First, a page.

"You have to work harder to prove yourself"

BOURBON has set up an Diversity, Equity & Inclusion committee, dedicated to promoting diversity, equity, inclusion and multiculturalism within the Group. This committee defines strategic priorities, develops action plans and supports their implementation at all levels. As part of its work, we offer you portraits of women employees, both onshore and offshore, who share their experiences as women working in a traditionally male-occupied sector... Today, let’s meet Justine Porquet, Operational Excellence Deputy Manager at Bourbon Marine & Logistics.

Can you introduce yourself?

Justine Porquet: I'm 31 years old, from Gignac, near Marseille (South of France). I've been Operational Excellence Deputy Manager at BML since July 2022, and this is my first position at Bourbon. I have an engineering degree in environment and water treatment from Limoges, as well as a diploma from the IAE de Limoges (Institut Universitaire de Management), which I took so as to to gain a more cross-functional view of the company, and not to dedicate myself solely to research.

What was your previous career path at BOURBON?

J. P.: After graduating in engineering, I started out as Safety and Environment Manager in a slaughterhouse, a position I chose because it offered the prospect of permanent employment. However, I only left after 10 months.

I then obtained a fixed-term contract as QHSE manager in an industrial maintenance company, then in a company specialized in scaffolding and insulation in industrial environments, where I stayed for 4 years before being hired by BOURBON.

Is it a male-dominated profession? Are women under/over-represented? Or is there a balance?

J. P.: In HSE, it's about 50/50, but the male/female ratio depends mainly on the sector of the industry concerned. In some industries, men predominate, and in industry in general, HSE is a way of integrating women into industries where women are generally under-represented.

HSE isn't a particularly physical job, and it's above all office and field work, which is why there are more women in this profession than in other industrial trades.

In some industries, where the "site" and "factory" atmosphere predominates, working conditions can be very tough and intense, as can human relations, and in this case it makes no difference whether you're a woman or a man.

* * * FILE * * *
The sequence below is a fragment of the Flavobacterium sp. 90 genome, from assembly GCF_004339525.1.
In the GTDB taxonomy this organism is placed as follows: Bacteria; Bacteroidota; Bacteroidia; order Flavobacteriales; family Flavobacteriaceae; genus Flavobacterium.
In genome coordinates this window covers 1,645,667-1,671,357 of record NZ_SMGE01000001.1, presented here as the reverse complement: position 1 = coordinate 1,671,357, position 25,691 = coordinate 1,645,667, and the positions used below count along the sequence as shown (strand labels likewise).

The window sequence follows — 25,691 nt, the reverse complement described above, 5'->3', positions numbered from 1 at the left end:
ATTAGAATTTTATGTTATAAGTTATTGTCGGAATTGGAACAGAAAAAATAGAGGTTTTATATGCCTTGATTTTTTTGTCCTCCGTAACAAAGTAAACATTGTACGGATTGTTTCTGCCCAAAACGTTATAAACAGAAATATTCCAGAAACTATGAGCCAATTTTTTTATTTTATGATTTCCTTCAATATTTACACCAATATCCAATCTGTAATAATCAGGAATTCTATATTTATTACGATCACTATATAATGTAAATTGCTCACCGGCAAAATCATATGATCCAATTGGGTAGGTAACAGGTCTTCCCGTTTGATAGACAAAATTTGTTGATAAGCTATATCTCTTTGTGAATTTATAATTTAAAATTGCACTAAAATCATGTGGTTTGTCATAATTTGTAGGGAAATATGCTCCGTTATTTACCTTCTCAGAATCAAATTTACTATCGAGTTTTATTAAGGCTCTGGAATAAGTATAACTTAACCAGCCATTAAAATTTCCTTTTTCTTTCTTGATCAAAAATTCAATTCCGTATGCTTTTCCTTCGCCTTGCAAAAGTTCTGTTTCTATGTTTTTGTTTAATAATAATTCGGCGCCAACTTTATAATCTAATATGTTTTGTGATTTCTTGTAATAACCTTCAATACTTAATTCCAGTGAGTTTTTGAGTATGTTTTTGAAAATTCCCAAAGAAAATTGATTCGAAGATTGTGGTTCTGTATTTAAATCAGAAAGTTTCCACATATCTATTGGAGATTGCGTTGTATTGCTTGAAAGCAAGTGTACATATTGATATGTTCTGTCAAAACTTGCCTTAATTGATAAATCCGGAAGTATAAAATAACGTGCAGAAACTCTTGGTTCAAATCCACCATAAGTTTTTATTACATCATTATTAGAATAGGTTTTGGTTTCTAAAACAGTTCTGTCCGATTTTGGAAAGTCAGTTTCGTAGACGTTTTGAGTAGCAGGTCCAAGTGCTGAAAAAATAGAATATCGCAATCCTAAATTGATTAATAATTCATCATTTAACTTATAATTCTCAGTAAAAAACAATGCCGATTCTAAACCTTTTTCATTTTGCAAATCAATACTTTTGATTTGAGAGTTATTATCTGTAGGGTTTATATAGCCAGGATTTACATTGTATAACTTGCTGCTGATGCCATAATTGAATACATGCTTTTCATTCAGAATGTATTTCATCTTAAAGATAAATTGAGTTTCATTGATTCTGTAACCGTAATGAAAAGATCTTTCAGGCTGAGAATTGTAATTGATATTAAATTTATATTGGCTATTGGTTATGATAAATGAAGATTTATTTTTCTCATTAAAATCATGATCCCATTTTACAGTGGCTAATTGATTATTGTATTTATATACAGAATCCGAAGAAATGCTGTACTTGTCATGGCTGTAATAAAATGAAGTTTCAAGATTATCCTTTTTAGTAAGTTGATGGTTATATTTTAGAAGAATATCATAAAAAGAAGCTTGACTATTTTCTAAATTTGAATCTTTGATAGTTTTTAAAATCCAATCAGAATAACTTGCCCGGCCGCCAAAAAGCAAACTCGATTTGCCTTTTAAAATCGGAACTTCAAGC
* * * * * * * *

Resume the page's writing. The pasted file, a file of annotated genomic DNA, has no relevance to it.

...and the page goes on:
Does being a woman have an impact on your work? Is it more of an asset / a facilitator or, on the contrary, an obstacle?

J. P.: It's clearly an advantage, because women bring a "sentimental" effect, more affect, male colleagues (especially manual workers or other factory or site workers) find it easier to confide in each other, to open up, women bring a more human side. It's sometimes easier for a woman to obtain information, without conflict. Faced with us, our male colleagues are often more formal.On the downside, you need to have a certain amount of character to assert yourself on construction sites. You need to be able to react to jokes that are sometimes considered inappropriate, and to have a sense of humor.

I've never experienced disrespect, just clumsiness or inappropriate humor.

I've built up friendly relationships with some former colleagues, based on a sort of mutual protection relationship; there has sometimes been a strong attachment and I've kept in touch with some of them. The men I've met are like "big teddy bears", in the end very sensitive and endearing.

Have you ever found yourself in a situation where you were made to feel that you were being addressed in a particular way because you were a young woman (in both positive and negative senses)?

J. P.: The answer is yes, in both positive and negative senses.

For example, when I started out in one of my jobs, one of the managers asked me straight out to go and make him a coffee, and I told him I'd like one too. He was embarrassed and went off to make his own coffee.

Generally speaking, you may have to work harder to prove yourself when you're a woman, but once you're "in the game", you're respected as an equal.

Of course, there are always a few inappropriate remarks like "she's on her period" on a day when you're in a bad mood, that sort of thing, remarks, hurtful things, against the other women in the company too (inappropriate and sometimes downright sexist remarks about looks).

Injustices played a part in my departure, including the lack of respect towards women. For my part, I'm not necessarily talking about gender "equality". I don't deny the differences. But I do insist on real gender "equity".

How would you compare your experience as HSE Coordinator at Bourbon with your previous positions/experience?

J. P.: Restful in all respects, people are good listeners compared with my previous experiences, in previous companies where the battle was perpetual.

Bourbon is a company that cares about the well-being of its employees.

The values are conveyed by the management, who listen.

At BOURBON, the atmosphere is wiser, very correct, sometimes too much so! Relations are much less head-on, and sometimes less spontaneous. It's very hushed, more politically correct, whereas on a construction site, everything is unfiltered!

Would you recommend a career in the marine / O&G industry to young women with the same profile / skills as you?

J. P.: Not necessarily on the vessels, because there's too much proximity, which can be complicated to manage. Two months without a decompression chamber would be difficult for me. On the other hand, I'd say to the girls: dare to go out into the field, because it's a formative experience and you need to be in contact with the workers, the men in the field.